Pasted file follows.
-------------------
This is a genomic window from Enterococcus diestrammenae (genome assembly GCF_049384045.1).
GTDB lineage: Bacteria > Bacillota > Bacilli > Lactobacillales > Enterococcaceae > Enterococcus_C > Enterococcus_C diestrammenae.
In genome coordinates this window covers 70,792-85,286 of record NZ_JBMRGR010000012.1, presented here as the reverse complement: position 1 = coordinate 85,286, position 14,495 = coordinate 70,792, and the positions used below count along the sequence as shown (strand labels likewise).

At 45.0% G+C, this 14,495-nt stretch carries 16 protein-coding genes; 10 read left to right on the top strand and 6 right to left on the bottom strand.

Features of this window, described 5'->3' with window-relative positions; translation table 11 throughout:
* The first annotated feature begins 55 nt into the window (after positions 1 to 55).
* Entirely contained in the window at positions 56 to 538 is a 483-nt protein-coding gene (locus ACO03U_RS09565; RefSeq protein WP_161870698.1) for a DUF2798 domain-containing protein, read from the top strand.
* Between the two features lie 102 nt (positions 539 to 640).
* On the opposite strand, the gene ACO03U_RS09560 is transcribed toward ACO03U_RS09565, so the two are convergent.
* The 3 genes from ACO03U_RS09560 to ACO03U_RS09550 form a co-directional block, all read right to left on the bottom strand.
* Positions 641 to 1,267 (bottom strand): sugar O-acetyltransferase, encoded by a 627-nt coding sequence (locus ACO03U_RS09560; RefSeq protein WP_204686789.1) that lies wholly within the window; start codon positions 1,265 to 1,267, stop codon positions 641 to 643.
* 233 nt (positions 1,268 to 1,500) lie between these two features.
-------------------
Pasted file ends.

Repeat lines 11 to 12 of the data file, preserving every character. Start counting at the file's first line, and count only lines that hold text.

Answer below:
* Positions 641 to 1,267 (bottom strand): sugar O-acetyltransferase, encoded by a 627-nt coding sequence (locus ACO03U_RS09560; RefSeq protein WP_204686789.1) that lies wholly within the window; start codon positions 1,265 to 1,267, stop codon positions 641 to 643.
* 233 nt (positions 1,268 to 1,500) lie between these two features.